Visiting the Netherlands: A real Dutch treat

Skinny houses in Amsterdam were built out of practicality because homes were assessed for taxes based on their footprint. (Roxanne Rowley/Courtesy photo)

Skinny houses in Amsterdam were built out of practicality because homes were assessed for taxes based on their footprint. (Roxanne Rowley/Courtesy photo)

We had the good fortune to visit The Netherlands a couple of years ago.

It is certainly an interesting country with a fascinating past. Amsterdam is one very appealing city. There are so many museums to visit, tall and skinny houses to see, many bicycle riders to dodge (bicycle riders have the right-of-way), delicious street food and canals lined with houseboats that walking or bicycling is almost required to see it completely.

Roxanne Rowley

Roxanne Rowley

There are about 17 million people in The Netherlands (Holland is a nickname for The Netherlands). Amsterdam, the capital, is also the largest city with a population of just under 900,000 people. The word Netherland means lowland. Over the years The Netherlands had reclaimed land from the sea using those famous dykes and windmills to keep the sea out. They planted sturdy plants that removed salt from the dirt and eventually created fertile farmland.

Yes, there is the infamous “red light district” in Amsterdam, but it is a mere blip on the map that is overshadowed by beautiful churches, boutique shops, cheese stores and wonderful museums.

Since we were in Amsterdam on my birthday that year, my truest wish was to spend the day at the Van Gogh Museum. What a pleasure to see favorite works of Van Gogh like the Potato Eaters, Sunflowers, Irises, Almond Blossoms, self portraits and so much more.

Van Gogh (1853-1890) suffered from depression and his paintings reflected his lows and highs — some were dark and sad when he was depressed and others were light and happy when he was feeling well. Sadly he died by his own had when he was only 37.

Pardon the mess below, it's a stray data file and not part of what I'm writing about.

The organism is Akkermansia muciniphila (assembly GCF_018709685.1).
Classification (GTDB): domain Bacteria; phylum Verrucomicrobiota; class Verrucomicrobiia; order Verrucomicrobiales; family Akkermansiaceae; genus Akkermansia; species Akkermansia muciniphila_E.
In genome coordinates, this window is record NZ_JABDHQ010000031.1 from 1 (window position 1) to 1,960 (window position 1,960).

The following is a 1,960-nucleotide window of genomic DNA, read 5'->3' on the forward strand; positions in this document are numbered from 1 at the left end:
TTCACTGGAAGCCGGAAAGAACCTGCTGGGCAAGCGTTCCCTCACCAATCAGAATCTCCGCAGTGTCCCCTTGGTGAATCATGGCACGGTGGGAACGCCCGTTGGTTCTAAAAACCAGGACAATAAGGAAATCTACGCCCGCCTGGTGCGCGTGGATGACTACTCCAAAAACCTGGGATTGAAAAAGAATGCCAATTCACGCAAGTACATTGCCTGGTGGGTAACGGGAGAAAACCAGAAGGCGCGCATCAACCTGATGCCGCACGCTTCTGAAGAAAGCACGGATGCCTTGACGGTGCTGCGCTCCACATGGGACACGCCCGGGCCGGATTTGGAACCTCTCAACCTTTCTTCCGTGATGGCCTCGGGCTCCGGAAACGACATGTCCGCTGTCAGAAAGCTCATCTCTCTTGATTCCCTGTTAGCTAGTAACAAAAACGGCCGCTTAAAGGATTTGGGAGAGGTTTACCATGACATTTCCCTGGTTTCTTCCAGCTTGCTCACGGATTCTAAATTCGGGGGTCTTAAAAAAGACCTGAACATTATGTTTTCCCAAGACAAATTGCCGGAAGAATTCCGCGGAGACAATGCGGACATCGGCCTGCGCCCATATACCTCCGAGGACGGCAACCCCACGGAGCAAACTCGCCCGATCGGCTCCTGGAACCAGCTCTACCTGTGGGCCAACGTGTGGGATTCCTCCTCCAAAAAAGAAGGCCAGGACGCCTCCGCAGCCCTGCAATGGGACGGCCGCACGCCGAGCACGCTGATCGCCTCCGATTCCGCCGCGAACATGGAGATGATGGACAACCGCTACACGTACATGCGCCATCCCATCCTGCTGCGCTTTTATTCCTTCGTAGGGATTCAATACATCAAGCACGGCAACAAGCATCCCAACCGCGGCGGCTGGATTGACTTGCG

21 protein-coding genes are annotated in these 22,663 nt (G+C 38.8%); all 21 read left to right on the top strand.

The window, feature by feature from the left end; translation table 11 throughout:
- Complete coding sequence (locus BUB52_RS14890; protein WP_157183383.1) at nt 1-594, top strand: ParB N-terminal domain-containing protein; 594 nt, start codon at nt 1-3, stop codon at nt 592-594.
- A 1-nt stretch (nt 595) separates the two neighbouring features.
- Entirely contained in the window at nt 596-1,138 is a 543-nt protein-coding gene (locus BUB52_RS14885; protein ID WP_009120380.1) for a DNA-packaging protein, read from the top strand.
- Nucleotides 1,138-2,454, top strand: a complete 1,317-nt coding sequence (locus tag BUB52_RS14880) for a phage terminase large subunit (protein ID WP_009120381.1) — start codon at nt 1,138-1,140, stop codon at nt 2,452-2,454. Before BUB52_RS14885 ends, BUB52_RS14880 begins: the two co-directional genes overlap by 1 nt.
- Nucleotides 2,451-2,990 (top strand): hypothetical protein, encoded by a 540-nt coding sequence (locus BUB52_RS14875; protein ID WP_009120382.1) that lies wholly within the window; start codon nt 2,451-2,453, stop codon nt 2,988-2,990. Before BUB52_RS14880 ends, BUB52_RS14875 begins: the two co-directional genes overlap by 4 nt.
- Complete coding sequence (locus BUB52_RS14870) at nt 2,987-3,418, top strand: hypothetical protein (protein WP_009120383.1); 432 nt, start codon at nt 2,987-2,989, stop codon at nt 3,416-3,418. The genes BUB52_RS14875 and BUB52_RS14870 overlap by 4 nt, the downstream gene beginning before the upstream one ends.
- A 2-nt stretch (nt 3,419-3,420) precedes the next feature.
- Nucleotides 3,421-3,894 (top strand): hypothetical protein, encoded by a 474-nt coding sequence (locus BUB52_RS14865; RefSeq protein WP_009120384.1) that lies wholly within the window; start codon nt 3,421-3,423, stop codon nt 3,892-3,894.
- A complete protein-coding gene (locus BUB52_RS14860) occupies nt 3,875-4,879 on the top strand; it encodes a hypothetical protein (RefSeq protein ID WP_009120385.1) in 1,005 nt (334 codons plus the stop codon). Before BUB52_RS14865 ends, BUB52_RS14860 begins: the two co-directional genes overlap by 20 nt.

The Netherlands are home to many windmills. (Roxanne Rowley/Courtesy photo)

The Netherlands are home to many windmills. (Roxanne Rowley/Courtesy photo)

When we left the Van Gogh Museum we were delighted to find out that a huge craft market and about 20 food trucks awaited us in the square outside the museum. It was a third Sunday of the month event, so our timing was fortunate. We enjoyed some time looking at crafts and munching some of the famous Dutch French fries (friets) served with homemade mayonnaise.

Amsterdam is also the home to the Rijksmuseum, the Hermitage (with works on loan from the famous Hermitage Museum in St. Petersburg, Russia), Rembrandt’s House, the Houseboat Museum, Vondelpark and other sights too numerous to mention.

Ann Frank House is where Ann and her family hid during Nazi occupation during WWII. It is a spellbinding, yet sad place to visit. Imagining what it would have been like to hide for more than two years in such a crowded space is mind-boggling. Ann wrote her famous diary there that still inspires today.

Our Lord in the Attic church museum is a Catholic Church hidden in the top floor of a home. (Roxanne Rowley/Courtesy photo)

Our Lord in the Attic church museum is a Catholic Church hidden in the top floor of a home. (Roxanne Rowley/Courtesy photo)

One quote of hers that sticks with me is, “Everyone has inside of him a piece of good news. The good news is that you don’t know how great you can be! How much you can love! What you can accomplish! And what your potential is!”

What an extraordinary teen she was to find hope in the middle of the awfulness of Nazi occupation. I wish she could have reached her full potential.